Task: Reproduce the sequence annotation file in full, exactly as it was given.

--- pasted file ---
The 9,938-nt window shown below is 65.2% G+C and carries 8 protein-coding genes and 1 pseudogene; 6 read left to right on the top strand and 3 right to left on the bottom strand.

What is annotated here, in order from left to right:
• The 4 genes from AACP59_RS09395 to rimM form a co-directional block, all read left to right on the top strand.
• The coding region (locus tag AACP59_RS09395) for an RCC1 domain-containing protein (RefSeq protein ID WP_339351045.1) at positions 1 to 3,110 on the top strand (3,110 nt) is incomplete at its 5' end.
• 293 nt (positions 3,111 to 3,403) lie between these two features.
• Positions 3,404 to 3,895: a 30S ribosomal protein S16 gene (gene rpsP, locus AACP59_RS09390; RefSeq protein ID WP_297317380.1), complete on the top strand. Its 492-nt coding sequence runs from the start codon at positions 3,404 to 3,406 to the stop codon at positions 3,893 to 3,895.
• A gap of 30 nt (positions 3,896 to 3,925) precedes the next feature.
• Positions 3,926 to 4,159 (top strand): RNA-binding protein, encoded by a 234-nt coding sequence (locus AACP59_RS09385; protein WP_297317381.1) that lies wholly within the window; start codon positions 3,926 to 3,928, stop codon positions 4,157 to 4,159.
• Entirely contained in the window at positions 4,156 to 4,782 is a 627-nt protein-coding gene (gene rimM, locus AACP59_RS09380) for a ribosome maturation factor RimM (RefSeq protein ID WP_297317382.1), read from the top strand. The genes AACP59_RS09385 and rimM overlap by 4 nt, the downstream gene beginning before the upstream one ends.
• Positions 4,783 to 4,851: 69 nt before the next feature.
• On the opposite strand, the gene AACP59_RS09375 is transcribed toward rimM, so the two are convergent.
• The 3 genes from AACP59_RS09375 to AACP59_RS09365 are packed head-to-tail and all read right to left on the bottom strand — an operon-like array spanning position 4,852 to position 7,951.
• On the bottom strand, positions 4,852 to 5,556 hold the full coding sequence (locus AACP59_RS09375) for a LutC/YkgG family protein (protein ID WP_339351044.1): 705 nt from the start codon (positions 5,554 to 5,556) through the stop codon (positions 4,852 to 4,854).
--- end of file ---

The 9,938-nt window shown below is 65.2% G+C and carries 8 protein-coding genes and 1 pseudogene; 6 read left to right on the top strand and 3 right to left on the bottom strand.

What is annotated here, in order from left to right:
• The 4 genes from AACP59_RS09395 to rimM form a co-directional block, all read left to right on the top strand.
• The coding region (locus tag AACP59_RS09395) for an RCC1 domain-containing protein (RefSeq protein ID WP_339351045.1) at positions 1 to 3,110 on the top strand (3,110 nt) is incomplete at its 5' end.
• 293 nt (positions 3,111 to 3,403) lie between these two features.
• Positions 3,404 to 3,895: a 30S ribosomal protein S16 gene (gene rpsP, locus AACP59_RS09390; RefSeq protein ID WP_297317380.1), complete on the top strand. Its 492-nt coding sequence runs from the start codon at positions 3,404 to 3,406 to the stop codon at positions 3,893 to 3,895.
• A gap of 30 nt (positions 3,896 to 3,925) precedes the next feature.
• Positions 3,926 to 4,159 (top strand): RNA-binding protein, encoded by a 234-nt coding sequence (locus AACP59_RS09385; protein WP_297317381.1) that lies wholly within the window; start codon positions 3,926 to 3,928, stop codon positions 4,157 to 4,159.
• Entirely contained in the window at positions 4,156 to 4,782 is a 627-nt protein-coding gene (gene rimM, locus AACP59_RS09380) for a ribosome maturation factor RimM (RefSeq protein ID WP_297317382.1), read from the top strand. The genes AACP59_RS09385 and rimM overlap by 4 nt, the downstream gene beginning before the upstream one ends.
• Positions 4,783 to 4,851: 69 nt before the next feature.
• On the opposite strand, the gene AACP59_RS09375 is transcribed toward rimM, so the two are convergent.
• The 3 genes from AACP59_RS09375 to AACP59_RS09365 are packed head-to-tail and all read right to left on the bottom strand — an operon-like array spanning position 4,852 to position 7,951.
• On the bottom strand, positions 4,852 to 5,556 hold the full coding sequence (locus AACP59_RS09375) for a LutC/YkgG family protein (protein ID WP_339351044.1): 705 nt from the start codon (positions 5,554 to 5,556) through the stop codon (positions 4,852 to 4,854).